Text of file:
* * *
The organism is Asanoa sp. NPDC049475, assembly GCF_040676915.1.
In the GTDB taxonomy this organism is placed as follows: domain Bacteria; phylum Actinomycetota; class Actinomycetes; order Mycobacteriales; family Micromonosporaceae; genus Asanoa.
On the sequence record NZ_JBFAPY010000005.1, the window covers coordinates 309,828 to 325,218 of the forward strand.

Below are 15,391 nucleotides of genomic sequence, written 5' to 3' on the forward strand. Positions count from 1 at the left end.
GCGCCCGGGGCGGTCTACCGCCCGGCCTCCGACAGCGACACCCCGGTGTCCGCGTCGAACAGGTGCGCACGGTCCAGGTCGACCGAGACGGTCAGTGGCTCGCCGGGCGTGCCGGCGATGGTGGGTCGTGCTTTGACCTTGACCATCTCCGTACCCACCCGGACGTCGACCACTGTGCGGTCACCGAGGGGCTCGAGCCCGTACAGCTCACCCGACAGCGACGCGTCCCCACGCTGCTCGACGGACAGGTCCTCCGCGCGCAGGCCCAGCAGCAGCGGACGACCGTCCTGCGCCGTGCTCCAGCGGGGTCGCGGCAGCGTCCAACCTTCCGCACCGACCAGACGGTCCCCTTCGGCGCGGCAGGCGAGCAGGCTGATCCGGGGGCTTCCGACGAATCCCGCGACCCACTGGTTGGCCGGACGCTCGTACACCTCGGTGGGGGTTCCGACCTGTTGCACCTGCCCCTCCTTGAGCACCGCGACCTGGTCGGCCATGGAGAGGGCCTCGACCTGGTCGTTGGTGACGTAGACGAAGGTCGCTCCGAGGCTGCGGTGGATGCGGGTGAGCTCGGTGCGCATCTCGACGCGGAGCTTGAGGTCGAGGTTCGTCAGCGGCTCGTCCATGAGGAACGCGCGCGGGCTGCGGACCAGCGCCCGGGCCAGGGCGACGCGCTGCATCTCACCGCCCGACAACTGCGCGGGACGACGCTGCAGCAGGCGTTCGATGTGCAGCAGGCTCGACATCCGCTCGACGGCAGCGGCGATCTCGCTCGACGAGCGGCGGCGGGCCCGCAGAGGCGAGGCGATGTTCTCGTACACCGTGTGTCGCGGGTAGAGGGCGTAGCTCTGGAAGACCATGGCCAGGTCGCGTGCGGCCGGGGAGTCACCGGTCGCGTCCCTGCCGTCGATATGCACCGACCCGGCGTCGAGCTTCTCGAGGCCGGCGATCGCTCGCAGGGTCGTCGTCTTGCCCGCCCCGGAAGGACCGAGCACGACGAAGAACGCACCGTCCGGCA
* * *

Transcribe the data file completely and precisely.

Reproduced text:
The organism is Asanoa sp. NPDC049475, assembly GCF_040676915.1.
In the GTDB taxonomy this organism is placed as follows: domain Bacteria; phylum Actinomycetota; class Actinomycetes; order Mycobacteriales; family Micromonosporaceae; genus Asanoa.
On the sequence record NZ_JBFAPY010000005.1, the window covers coordinates 309,828 to 325,218 of the forward strand.

Below are 15,391 nucleotides of genomic sequence, written 5' to 3' on the forward strand. Positions count from 1 at the left end.
GCGCCCGGGGCGGTCTACCGCCCGGCCTCCGACAGCGACACCCCGGTGTCCGCGTCGAACAGGTGCGCACGGTCCAGGTCGACCGAGACGGTCAGTGGCTCGCCGGGCGTGCCGGCGATGGTGGGTCGTGCTTTGACCTTGACCATCTCCGTACCCACCCGGACGTCGACCACTGTGCGGTCACCGAGGGGCTCGAGCCCGTACAGCTCACCCGACAGCGACGCGTCCCCACGCTGCTCGACGGACAGGTCCTCCGCGCGCAGGCCCAGCAGCAGCGGACGACCGTCCTGCGCCGTGCTCCAGCGGGGTCGCGGCAGCGTCCAACCTTCCGCACCGACCAGACGGTCCCCTTCGGCGCGGCAGGCGAGCAGGCTGATCCGGGGGCTTCCGACGAATCCCGCGACCCACTGGTTGGCCGGACGCTCGTACACCTCGGTGGGGGTTCCGACCTGTTGCACCTGCCCCTCCTTGAGCACCGCGACCTGGTCGGCCATGGAGAGGGCCTCGACCTGGTCGTTGGTGACGTAGACGAAGGTCGCTCCGAGGCTGCGGTGGATGCGGGTGAGCTCGGTGCGCATCTCGACGCGGAGCTTGAGGTCGAGGTTCGTCAGCGGCTCGTCCATGAGGAACGCGCGCGGGCTGCGGACCAGCGCCCGGGCCAGGGCGACGCGCTGCATCTCACCGCCCGACAACTGCGCGGGACGACGCTGCAGCAGGCGTTCGATGTGCAGCAGGCTCGACATCCGCTCGACGGCAGCGGCGATCTCGCTCGACGAGCGGCGGCGGGCCCGCAGAGGCGAGGCGATGTTCTCGTACACCGTGTGTCGCGGGTAGAGGGCGTAGCTCTGGAAGACCATGGCCAGGTCGCGTGCGGCCGGGGAGTCACCGGTCGCGTCCCTGCCGTCGATATGCACCGACCCGGCGTCGAGCTTCTCGAGGCCGGCGATCGCTCGCAGGGTCGTCGTCTTGCCCGCCCCGGAAGGACCGAGCACGACGAAGAACGCACCGTCCGGCA